Now, when the ground under your feet does not do what the map says it should do, then you really ought to stop and take stock, and try to work out just where the devil you are! Maybe even retrace your steps to your last known location. However, all I wanted to do was to get off that hillside and out of that wretched bog: so I just kept buggering on, as the only British prime minister to have ridden in the British Army's last great cavalry charge at Omdurman would have said. It was only when, having passed (and noted, without realising its significance!) the Dun Garbhlaich fort, I reached some steep outcrops which I simply could not get down safely (presumably those at GR 467464) that I went into serious WTF? mode. I tried to figure out where I was ... but failed. Largely because I was trying to find a location in grid square 4545 which fitted the landforms, and did not think to look as far afield as grid square 4646. But the only fort in grid square 4545 was Dun Mor ... and I was quite sure that this was not the fort I had seen!!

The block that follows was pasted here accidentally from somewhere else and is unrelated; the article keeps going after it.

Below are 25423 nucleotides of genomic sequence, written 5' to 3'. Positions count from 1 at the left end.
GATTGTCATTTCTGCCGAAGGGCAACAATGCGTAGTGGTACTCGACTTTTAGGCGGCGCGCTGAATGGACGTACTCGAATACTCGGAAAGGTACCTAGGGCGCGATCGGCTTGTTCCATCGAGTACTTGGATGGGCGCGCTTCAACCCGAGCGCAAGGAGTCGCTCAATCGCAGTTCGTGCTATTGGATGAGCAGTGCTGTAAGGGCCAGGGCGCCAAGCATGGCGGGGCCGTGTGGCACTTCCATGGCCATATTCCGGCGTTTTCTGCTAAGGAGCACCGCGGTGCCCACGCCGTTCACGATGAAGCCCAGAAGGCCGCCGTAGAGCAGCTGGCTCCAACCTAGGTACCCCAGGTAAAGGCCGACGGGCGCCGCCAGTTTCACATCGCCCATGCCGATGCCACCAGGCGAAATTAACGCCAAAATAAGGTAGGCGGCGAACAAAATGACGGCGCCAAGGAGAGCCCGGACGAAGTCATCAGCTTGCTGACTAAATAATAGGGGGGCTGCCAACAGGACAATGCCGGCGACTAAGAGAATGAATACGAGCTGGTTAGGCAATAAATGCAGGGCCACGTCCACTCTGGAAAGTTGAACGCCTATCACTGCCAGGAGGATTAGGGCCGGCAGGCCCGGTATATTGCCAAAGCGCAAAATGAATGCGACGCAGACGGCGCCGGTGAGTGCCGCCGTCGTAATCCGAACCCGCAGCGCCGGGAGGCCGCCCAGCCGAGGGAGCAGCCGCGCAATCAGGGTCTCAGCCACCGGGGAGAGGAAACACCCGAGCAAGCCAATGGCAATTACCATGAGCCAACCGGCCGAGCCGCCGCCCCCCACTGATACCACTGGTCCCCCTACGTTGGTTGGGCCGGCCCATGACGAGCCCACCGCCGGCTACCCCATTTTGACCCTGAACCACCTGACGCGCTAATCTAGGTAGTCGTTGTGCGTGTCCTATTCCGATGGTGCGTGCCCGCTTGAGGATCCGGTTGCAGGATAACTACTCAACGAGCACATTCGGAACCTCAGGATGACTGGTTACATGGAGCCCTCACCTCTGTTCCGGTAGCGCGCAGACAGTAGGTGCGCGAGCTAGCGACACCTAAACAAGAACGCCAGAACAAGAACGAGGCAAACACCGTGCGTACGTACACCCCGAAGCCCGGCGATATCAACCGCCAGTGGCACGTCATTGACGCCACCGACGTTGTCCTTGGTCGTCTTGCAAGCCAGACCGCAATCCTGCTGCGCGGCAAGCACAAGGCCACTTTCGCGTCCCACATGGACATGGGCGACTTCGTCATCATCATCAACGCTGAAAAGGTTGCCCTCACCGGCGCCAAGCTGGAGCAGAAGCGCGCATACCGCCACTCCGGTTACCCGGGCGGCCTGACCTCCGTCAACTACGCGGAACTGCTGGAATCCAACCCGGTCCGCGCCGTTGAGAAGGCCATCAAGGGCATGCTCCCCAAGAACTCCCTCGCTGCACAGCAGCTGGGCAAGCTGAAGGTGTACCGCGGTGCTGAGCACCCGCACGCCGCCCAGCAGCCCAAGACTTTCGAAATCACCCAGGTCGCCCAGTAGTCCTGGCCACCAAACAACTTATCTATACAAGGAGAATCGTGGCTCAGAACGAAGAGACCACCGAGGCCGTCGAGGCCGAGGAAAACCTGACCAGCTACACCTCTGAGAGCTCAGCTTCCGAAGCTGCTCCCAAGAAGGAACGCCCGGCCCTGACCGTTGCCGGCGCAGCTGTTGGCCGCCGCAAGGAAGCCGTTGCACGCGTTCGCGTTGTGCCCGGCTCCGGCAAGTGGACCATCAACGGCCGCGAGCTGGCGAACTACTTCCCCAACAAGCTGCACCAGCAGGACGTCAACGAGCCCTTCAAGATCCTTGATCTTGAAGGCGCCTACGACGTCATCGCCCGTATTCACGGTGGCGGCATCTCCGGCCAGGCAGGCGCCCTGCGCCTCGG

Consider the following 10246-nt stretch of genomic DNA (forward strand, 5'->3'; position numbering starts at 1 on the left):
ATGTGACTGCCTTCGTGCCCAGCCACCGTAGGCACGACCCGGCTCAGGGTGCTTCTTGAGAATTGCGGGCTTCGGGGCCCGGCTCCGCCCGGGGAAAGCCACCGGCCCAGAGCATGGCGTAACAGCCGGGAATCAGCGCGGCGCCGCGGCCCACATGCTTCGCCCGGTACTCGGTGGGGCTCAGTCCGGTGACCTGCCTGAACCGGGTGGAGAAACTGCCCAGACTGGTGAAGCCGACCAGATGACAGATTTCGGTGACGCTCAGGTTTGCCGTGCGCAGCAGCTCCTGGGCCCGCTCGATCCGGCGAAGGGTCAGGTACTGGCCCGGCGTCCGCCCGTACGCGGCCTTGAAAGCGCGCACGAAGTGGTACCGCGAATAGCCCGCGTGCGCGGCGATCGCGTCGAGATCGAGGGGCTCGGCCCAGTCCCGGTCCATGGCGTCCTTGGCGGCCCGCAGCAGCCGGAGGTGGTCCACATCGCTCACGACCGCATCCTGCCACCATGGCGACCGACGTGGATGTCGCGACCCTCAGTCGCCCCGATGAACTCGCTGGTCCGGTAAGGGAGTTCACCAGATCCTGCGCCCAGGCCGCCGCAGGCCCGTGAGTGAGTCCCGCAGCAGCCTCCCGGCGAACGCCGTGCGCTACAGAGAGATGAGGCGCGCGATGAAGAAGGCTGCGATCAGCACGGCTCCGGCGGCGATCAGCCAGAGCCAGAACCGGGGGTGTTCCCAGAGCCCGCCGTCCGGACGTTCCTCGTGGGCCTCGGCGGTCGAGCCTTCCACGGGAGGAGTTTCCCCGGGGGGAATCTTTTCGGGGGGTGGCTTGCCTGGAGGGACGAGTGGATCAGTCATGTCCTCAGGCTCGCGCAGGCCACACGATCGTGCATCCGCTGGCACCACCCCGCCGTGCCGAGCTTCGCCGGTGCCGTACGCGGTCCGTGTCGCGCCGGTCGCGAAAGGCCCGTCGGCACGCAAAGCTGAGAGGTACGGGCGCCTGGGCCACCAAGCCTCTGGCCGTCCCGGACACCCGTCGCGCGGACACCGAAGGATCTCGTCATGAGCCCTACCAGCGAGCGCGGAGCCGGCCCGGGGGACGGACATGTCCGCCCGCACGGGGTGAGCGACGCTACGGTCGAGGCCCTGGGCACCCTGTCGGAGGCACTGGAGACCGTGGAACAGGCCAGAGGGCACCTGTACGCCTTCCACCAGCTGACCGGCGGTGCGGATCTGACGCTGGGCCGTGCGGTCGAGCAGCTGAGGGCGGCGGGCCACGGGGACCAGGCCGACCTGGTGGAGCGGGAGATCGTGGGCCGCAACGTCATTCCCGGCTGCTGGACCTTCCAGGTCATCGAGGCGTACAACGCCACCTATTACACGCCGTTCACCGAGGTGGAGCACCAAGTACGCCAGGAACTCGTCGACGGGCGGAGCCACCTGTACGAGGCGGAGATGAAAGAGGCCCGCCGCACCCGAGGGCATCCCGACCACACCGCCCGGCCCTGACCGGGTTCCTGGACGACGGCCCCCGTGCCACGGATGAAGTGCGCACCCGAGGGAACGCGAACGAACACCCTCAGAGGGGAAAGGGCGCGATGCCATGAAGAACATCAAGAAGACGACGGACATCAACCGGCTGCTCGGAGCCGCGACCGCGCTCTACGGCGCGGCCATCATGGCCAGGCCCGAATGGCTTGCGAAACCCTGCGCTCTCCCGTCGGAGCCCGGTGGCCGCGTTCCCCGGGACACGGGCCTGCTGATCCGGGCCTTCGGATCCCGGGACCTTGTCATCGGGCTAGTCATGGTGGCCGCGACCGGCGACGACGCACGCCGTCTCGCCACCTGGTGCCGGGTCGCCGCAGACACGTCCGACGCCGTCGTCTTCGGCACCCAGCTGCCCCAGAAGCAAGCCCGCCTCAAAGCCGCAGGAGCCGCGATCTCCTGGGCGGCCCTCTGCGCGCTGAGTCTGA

In the end, I decided simply to follow the stream down. This would, sooner or later, see me safely off the boggy hillside, no matter which stream it turned out to be. So I followed the stream down, fighting my way through some pretty impressive undergrowth in the woods between GR 466457 and 464454, and eventually found the track to Farley. From there, it was roads all the way, very pleasant back roads past Torgormack, Platchaig, Craigscorrie and Altyre then into Balblair. Then a very short stretch on the main road brought me to the Lovat Bridge camp site, where I found my three companions from Luipmaldrig had already pitched their tents.

The camp site proprietors drove us to Beauly (or maybe it was Muir of Ord) where we got a rather disappointing Chinese takeaway, which we ate in the camp site's licensed bar, washed down with plenty of good beer, and watched the tail end of Braveheart which was playing on the television.

No comments:

Post a Comment